The Lempert Report Food News: Marketing, analysis, issues & trends and the impact on food and retail environments, specifically for the B2B food world with reporting and commentary on consumer and retailing trends by Phil Lempert. Phil can predict the future —and then help businesses and consumers understand it. For more than 25 years, Lempert, an expert analyst on consumer behavior, marketing trends, new products and the changing retail landscape, has identified and explained impending trends to consumers and some of the most prestigious companies worldwide. Known as The Supermarket Guru®, http://www.supermarketguru.com, Lempert is a distinguished author and speaker who alerts customers and business leaders to impending corporate and consumer trends, and empowers them to make educated purchasing and marketing decisions. To see more of The Lempert Report visit: http://www.thelempertreport.com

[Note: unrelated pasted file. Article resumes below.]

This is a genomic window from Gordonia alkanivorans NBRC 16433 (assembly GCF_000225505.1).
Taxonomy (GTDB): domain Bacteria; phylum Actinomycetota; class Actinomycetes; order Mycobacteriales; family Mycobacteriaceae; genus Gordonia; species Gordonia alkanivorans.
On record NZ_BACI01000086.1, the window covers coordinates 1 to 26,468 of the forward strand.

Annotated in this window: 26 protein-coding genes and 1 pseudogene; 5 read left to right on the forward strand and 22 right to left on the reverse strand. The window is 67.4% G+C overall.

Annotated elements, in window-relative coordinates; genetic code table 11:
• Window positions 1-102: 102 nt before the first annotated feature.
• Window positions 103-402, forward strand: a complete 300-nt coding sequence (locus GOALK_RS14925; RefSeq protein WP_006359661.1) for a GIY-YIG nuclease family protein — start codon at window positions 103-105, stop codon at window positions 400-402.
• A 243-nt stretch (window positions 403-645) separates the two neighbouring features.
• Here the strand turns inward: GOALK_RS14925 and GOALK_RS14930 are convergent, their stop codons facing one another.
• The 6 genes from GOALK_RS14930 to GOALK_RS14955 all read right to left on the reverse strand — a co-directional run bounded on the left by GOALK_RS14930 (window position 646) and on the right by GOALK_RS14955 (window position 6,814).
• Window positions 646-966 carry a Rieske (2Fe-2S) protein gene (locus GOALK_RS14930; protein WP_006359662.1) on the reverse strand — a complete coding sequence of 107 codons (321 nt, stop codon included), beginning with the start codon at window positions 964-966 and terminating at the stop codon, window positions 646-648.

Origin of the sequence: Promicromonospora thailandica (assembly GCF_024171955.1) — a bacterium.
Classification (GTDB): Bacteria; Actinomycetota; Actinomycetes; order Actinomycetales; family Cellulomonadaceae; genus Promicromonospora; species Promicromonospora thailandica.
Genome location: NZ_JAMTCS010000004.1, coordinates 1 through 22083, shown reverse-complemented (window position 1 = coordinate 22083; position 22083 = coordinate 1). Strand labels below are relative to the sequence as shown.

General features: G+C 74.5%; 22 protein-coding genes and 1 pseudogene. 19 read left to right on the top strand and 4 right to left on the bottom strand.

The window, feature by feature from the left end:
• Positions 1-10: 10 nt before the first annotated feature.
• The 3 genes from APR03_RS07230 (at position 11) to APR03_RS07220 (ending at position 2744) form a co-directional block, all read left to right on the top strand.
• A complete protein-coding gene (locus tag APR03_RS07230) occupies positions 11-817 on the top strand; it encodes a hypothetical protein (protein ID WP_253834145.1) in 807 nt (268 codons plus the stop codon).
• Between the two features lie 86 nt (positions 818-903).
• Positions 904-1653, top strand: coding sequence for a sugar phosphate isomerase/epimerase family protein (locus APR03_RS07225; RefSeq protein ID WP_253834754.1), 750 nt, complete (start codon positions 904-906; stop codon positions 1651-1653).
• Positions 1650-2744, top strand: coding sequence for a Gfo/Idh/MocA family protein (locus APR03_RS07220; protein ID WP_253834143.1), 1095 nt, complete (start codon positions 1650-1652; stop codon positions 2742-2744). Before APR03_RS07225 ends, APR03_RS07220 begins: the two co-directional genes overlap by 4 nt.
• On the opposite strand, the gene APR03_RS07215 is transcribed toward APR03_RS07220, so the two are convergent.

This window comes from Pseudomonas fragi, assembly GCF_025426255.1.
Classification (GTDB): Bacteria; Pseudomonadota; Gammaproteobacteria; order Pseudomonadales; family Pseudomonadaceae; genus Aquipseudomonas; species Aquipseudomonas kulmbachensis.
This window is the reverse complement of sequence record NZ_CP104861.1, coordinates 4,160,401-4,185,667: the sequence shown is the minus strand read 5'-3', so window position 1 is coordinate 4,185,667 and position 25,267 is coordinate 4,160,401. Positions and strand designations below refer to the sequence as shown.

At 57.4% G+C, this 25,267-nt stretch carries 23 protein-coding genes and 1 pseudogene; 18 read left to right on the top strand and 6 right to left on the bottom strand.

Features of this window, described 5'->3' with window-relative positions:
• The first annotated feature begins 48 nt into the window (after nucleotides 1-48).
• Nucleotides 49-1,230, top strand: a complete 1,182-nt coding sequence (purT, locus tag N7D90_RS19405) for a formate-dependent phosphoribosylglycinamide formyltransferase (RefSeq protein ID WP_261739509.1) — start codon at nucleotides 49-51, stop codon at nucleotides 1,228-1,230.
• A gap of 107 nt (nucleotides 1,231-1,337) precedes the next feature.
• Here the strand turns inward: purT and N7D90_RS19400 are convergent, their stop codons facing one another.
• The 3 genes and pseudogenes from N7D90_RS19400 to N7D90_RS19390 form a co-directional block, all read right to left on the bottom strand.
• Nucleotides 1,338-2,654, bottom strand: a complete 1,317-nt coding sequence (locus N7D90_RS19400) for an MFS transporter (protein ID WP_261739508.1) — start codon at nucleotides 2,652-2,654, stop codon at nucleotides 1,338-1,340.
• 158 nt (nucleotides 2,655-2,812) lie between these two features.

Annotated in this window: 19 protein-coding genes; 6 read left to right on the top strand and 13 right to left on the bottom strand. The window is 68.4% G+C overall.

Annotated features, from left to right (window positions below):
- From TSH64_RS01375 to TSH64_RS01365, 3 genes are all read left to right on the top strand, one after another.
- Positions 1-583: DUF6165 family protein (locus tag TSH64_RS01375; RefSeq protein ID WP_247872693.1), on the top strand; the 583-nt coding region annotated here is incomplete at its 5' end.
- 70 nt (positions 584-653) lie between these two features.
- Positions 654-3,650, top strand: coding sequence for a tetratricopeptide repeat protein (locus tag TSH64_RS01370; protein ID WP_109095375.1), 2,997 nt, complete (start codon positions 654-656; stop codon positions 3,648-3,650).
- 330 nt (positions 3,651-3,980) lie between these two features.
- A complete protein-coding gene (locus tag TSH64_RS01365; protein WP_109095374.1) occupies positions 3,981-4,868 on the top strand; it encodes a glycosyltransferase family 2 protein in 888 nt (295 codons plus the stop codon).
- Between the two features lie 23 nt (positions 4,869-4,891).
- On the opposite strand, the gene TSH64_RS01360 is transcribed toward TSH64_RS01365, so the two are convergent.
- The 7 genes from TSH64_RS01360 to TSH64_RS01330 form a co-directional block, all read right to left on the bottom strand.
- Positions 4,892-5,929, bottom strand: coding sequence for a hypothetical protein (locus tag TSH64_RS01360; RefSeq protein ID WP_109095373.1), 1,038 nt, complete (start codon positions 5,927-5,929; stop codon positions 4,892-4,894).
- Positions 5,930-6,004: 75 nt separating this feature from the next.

The Lempert Report for Thursday May 28, 2009 The cost of healthy eating, a new, premium, boxed wine, nicotine in mushrooms and first, getting to the root of the honeybees' troubles. The challenges to the honeybees are certainly real, and a new report in the periodical Current Biology, finds that farmers worldwide had tripled their reliance on domesticated honeybees over the past half-century. And over the same time frame, the global population of managed honeybee hives has increased approximately 45%, according to data from the Food and Agriculture Organization of the United Nations. While about 35% of Europes food crops rely on bees to pollinate them, last year proved fatal to about 30% of Europes 13.6 million hives. The situation has grown dire enough in the U.S. for Wymans of Maine, a blueberry grower-marketer, to import 5 million honeybees to guarantee pollination of its crop this year. That is about 10,000 hives that will pollinate more than 7,000 acres of wild blueberry crop in Maine and on Price Edward Island. Black Box Wines is trying to change the attitude of wine drinkers. For about $25 for a 3 liter box, Black Box is looking to upgrade the palate, and the amount spent, for those who might already be buying wines in similar packaging from the likes of Franzia. But these wines, New Zealand Sauvignon Blanc, Monterey County Chardonnay, Central Coast Shiraz and California Cabernet are a step above in flavor and have won a number of gold medals. Black Box comes to us from Constellation Wine - the folks you may know better as Robert Mondavi. Eating Healthy: the key It comes as no surprise that women of higher socioeconomic status spend more on better-quality diets, according to a recent study from the University of Washingtons Nutritional Sciences Program. The study, which looked at energy and nutrient intakes for both men and women, found that diets of higher nutrient content were more costly per kilocalorie and consumed by persons of higher educational and income levels. There has been much discussion of late questioning the premise that eating healthy costs more -- this study puts the record straight. According to the research, eating a nutritious diet carries a price premium. Current dietary guidance does not take cost into account. The researchers urge that if we don't address the monetary hurdles, simply telling people to eat more fruit and vegetables won't accomplish the goal. Although income level contributed to spending on higher-priced, healthier items, the biggest predictor of both energy density and energy cost was education level. The two higher education groups spent nearly $1 per 2,000 kcal more than the reference group, those individuals with less than a four year college education -- suggesting that consumers in these categories could have better access to nutrition information. These findings provide a great opportunity for retailers to distinguish themselves, get the word out on health education and participate in the overhauling of our food system; which places too much emphasis on calories over nutrients. The latest Food Safety Nightmare: Nicotine The European Food Safety Authority discovered the presence of highly detectable nicotine levels in mushrooms, which sent red flags sailing in the European Commission. Although this phenomenon currently only concerns Europe, it is still of great interest to consumers and brands in the U.S. Of the wild mushrooms, all of which were imported from China, and was tested by European food companies in 2008, a whopping 99% contained levels of nicotine that exceeded maximum residue limits or MRL -- the safety limit set by individual countries regarding tolerable levels of pesticide residue on foods.
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